About this blog

Wednesday, May 9, 2012

About this blog

The goal of this blog is to catalog the process of finding the genetic cause of an inherited disease. Stacy was diagnosed with CMT4 (Charcot-Marie-Tooth Type 4) in the 1980s following a nerve biopsy which showed the characteristic onion-bulb myelin sheath around peripheral nerves and after measuring nerve conduction velocities along the length of her leg. There are many different causes of CMT, many known and many unknown. Stacy recently had her exome sequenced. My goal is to find the genetic basis of this disease. My name is Erik Corona and I am PhD student in the Stanford Medical school studying the genetics of complex disease. I will be making all results public and I will also post all code and/or scripts I use to generate these results. I will be posting screenshots of candidate structural variants and making every step along the way transparent and clear. This blog will represent a detailed case study of how we now have the technology and ability to use sequence data to find the genetic cause of a rare inherited disease. I welcome all comments, advice, and suggestions.


Stacy has decided to make all the genes relevant to CMT4 public. I will be posting bam files for the regions overlapping the genes causing CMT4 as we examine every one of these genes throughout the blog. This is done to allow others to join in and analyze Stacy's exome.


Stacy and I have been together for almost the entire time I've been working towards my PhD here at Stanford. Ever since Stacy came into my life, I have been happier, more fulfilled, and have managed to trick people into thinking I have a sense of fashion. To say the least, I consider myself extremely fortunate to have Stacy in my life. Some of you already know how painful it can be to have someone you love affected by a serious disease. As a PhD student who studies the genetics of disease, I find myself in the most fortunate position to be able to do something about it. I intend to use all of my knowledge to first isolate the mutation causing this disease and then plan to focus on furthering research into this condition. I don't know what the end result of this work will be, but at the very least I hope that it will further our understanding of this disease and be informative for the curious or others wishing to do the same.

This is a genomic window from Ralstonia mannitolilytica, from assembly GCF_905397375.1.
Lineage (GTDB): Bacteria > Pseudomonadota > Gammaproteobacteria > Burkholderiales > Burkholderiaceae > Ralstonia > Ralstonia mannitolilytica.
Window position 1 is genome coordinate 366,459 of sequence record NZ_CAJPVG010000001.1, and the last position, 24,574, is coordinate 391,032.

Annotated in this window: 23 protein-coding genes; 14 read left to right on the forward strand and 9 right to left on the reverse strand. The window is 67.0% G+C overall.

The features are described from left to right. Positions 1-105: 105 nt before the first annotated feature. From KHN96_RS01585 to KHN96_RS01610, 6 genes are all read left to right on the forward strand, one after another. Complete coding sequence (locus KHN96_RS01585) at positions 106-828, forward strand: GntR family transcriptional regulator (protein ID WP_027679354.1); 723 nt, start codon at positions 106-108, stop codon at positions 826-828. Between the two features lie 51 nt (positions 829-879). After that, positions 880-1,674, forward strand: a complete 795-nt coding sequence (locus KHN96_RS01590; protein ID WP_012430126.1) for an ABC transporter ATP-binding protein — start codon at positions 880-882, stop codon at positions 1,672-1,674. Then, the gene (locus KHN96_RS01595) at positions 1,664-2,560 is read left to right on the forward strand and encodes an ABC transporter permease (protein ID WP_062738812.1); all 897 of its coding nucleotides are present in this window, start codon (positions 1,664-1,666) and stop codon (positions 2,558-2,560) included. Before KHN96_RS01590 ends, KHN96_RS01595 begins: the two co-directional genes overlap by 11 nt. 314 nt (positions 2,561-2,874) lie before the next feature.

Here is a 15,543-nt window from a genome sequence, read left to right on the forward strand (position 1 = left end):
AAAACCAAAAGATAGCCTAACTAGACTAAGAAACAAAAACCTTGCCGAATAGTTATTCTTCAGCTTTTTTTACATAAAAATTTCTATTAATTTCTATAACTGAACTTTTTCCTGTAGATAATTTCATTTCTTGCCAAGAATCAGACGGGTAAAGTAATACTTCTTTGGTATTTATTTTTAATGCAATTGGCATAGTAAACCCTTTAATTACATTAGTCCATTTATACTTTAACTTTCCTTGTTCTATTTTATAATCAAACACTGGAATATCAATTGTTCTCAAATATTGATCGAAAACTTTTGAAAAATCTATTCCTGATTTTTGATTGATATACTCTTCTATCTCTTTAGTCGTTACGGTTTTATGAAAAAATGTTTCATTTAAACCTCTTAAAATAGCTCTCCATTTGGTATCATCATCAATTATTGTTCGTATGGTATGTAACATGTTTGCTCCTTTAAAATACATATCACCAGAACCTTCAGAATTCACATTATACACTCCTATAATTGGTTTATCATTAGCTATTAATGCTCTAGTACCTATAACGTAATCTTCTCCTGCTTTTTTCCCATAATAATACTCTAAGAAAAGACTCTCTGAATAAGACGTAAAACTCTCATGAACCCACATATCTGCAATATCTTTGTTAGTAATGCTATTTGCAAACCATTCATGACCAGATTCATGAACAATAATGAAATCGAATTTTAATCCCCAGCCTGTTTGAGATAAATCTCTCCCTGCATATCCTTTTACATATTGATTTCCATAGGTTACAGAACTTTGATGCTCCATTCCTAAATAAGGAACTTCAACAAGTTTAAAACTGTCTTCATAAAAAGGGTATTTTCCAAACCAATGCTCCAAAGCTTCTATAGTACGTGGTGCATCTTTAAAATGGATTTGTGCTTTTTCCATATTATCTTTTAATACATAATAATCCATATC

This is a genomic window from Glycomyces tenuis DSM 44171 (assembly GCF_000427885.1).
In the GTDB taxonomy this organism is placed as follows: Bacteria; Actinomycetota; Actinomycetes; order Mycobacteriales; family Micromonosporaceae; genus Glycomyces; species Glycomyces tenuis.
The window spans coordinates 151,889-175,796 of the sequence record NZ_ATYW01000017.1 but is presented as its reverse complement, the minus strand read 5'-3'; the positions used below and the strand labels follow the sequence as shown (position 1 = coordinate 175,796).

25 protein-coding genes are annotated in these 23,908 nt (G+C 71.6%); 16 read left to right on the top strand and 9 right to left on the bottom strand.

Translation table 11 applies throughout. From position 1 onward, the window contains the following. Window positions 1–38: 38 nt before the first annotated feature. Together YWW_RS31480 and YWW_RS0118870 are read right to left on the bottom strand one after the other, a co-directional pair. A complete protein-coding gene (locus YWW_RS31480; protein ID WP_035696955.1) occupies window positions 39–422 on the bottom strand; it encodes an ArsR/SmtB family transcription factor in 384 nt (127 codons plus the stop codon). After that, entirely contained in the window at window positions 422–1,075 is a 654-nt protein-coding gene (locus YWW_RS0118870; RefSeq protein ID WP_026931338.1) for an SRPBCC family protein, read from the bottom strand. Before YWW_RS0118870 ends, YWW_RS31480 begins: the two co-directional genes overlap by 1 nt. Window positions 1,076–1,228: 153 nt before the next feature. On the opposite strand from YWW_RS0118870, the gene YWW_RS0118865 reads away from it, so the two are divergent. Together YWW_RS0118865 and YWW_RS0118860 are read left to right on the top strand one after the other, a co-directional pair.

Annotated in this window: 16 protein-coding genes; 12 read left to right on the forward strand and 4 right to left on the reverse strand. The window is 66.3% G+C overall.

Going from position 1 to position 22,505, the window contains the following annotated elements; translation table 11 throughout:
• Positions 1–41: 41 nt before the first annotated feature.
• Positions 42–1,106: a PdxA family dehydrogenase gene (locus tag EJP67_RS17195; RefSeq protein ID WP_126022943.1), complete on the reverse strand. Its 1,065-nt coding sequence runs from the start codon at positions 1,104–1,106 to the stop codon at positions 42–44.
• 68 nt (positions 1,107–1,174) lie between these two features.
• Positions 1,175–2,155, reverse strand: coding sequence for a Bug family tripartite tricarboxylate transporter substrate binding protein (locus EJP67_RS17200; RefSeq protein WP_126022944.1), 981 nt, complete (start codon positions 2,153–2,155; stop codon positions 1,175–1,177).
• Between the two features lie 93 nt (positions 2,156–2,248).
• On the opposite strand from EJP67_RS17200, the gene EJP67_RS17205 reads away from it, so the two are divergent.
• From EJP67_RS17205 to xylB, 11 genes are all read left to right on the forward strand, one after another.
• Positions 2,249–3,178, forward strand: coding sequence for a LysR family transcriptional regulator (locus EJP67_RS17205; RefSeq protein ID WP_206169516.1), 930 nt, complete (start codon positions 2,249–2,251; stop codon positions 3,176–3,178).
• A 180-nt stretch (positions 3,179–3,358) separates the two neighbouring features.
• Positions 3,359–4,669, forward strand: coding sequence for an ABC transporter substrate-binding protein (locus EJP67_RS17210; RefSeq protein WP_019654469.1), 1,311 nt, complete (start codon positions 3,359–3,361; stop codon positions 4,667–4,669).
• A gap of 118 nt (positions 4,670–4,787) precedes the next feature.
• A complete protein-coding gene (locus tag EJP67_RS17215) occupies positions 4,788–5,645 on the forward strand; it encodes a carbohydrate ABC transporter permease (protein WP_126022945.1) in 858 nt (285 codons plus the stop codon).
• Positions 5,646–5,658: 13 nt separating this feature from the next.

Stacy and Erik

Rough Roadmap

Phase I Finding the Genetic Cause of the Disease:

  1. Find all variants known to cause CMT4 and check Stacy's exome for their presence.
  2. Find all variants known to cause any type of CMT (CMT1, CMT2, etc.).
  3. Find unique mutations in genes known to cause CMT (CMT1, CMT2, CMT3, etc.). Check if they are unique by comparing against the 1000 genomes project.
  4. Find all unique mutations in any gen. Once again, we will check if they're unique using 1000 genomes. Check any of these genes assists in myelin sheath formation to isolate candidates.

Phase II: Depends on results of Phase I

About Stacy

Stacy is a 28 year old female who can only walk for short periods of time with a walker due to improper myelin sheath formation around peripheral nerves. Lack of dexterity, ataxia, and inability to walk are the main symptoms. If you or anyone you know is from North Carolina or surrounding states and has been diagnosed with a demyelinating type of CMT, please contact me.

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